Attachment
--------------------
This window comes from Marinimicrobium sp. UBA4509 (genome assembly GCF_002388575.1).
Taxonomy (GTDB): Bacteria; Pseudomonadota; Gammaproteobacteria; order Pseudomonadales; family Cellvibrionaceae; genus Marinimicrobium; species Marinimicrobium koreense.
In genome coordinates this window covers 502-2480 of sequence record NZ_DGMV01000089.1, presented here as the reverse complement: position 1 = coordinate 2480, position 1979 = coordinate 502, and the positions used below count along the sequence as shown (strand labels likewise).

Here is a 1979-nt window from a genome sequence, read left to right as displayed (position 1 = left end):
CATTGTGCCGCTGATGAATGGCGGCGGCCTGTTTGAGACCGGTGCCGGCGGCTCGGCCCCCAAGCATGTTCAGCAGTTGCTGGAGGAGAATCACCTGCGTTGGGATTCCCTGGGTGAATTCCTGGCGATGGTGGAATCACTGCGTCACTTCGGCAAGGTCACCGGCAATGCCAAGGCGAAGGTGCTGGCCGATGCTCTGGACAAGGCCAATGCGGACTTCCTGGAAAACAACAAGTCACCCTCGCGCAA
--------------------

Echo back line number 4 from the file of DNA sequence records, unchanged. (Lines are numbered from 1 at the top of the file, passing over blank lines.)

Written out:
Here is a 1979-nt window from a genome sequence, read left to right as displayed (position 1 = left end):